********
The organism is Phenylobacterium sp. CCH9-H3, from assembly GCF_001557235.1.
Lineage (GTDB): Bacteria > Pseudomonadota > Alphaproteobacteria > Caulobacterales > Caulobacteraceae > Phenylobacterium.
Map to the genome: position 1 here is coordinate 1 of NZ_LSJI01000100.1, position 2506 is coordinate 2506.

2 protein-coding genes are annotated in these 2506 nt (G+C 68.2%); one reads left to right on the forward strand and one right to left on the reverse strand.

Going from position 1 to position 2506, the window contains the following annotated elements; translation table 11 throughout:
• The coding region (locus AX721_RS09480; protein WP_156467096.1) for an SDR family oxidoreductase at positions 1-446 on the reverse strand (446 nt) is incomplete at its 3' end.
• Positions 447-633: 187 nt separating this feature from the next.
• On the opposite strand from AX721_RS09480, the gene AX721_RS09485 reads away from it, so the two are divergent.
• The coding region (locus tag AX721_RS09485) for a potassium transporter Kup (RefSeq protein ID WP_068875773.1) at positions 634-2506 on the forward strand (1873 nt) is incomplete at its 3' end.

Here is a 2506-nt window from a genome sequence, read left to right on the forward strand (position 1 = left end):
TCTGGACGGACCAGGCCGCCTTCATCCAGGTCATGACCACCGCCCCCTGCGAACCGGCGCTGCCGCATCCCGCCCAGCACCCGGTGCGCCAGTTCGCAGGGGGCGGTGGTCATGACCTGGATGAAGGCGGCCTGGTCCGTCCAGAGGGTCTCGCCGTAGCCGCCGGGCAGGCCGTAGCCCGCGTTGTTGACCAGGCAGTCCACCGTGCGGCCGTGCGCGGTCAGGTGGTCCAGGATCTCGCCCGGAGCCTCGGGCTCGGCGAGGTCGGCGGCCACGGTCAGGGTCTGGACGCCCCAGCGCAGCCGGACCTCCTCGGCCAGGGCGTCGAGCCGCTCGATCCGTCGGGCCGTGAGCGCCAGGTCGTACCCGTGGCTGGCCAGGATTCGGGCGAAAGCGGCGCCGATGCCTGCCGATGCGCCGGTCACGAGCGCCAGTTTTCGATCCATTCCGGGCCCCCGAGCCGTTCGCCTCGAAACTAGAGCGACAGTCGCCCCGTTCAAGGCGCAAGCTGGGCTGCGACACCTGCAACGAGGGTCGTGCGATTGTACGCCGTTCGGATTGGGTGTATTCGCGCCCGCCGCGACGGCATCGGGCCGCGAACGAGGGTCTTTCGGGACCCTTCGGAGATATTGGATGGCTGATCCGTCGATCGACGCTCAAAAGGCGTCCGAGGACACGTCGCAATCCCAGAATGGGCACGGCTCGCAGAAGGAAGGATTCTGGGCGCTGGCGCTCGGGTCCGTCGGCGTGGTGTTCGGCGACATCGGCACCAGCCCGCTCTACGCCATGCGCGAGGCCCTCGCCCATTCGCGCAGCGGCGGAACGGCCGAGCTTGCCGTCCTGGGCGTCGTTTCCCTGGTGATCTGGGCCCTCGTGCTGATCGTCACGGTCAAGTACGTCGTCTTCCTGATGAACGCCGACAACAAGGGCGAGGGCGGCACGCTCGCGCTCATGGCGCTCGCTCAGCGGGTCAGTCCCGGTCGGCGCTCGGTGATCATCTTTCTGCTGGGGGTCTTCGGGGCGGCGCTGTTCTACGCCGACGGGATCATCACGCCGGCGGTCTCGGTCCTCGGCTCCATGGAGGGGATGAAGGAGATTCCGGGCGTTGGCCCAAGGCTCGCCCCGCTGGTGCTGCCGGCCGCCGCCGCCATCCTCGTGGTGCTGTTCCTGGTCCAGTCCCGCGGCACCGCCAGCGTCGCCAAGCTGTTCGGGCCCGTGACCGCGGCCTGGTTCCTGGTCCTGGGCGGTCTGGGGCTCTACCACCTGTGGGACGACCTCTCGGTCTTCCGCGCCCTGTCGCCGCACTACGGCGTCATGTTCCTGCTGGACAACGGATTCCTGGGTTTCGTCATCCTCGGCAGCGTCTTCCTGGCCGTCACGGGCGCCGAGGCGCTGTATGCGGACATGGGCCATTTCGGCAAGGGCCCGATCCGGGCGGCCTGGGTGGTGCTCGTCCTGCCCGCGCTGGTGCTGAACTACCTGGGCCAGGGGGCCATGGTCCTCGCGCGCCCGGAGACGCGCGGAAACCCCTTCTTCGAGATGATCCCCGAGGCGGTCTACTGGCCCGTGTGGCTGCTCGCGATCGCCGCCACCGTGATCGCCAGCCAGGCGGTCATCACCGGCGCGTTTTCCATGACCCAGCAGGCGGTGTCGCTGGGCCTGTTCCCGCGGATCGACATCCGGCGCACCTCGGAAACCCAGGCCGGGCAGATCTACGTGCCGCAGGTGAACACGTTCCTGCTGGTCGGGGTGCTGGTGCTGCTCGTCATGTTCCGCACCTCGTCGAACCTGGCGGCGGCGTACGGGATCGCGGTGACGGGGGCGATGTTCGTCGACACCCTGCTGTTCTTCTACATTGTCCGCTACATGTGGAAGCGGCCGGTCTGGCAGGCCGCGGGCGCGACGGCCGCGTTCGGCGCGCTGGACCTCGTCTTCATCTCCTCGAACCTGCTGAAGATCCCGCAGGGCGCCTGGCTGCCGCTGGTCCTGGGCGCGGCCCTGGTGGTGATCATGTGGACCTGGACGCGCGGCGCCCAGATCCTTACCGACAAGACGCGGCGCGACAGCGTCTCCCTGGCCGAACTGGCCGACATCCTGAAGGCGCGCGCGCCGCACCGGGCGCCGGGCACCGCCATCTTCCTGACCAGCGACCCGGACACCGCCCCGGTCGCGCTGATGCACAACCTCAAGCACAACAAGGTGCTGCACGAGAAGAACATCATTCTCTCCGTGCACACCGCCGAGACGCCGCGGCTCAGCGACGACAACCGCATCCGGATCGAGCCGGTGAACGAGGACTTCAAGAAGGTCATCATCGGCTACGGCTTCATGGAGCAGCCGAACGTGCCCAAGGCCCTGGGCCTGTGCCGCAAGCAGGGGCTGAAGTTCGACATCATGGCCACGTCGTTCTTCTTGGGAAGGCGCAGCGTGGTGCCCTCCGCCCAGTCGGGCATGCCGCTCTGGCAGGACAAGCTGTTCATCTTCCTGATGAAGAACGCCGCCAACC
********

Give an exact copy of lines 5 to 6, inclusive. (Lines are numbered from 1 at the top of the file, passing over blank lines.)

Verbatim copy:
Going from position 1 to position 2506, the window contains the following annotated elements; translation table 11 throughout:
• The coding region (locus AX721_RS09480; protein WP_156467096.1) for an SDR family oxidoreductase at positions 1-446 on the reverse strand (446 nt) is incomplete at its 3' end.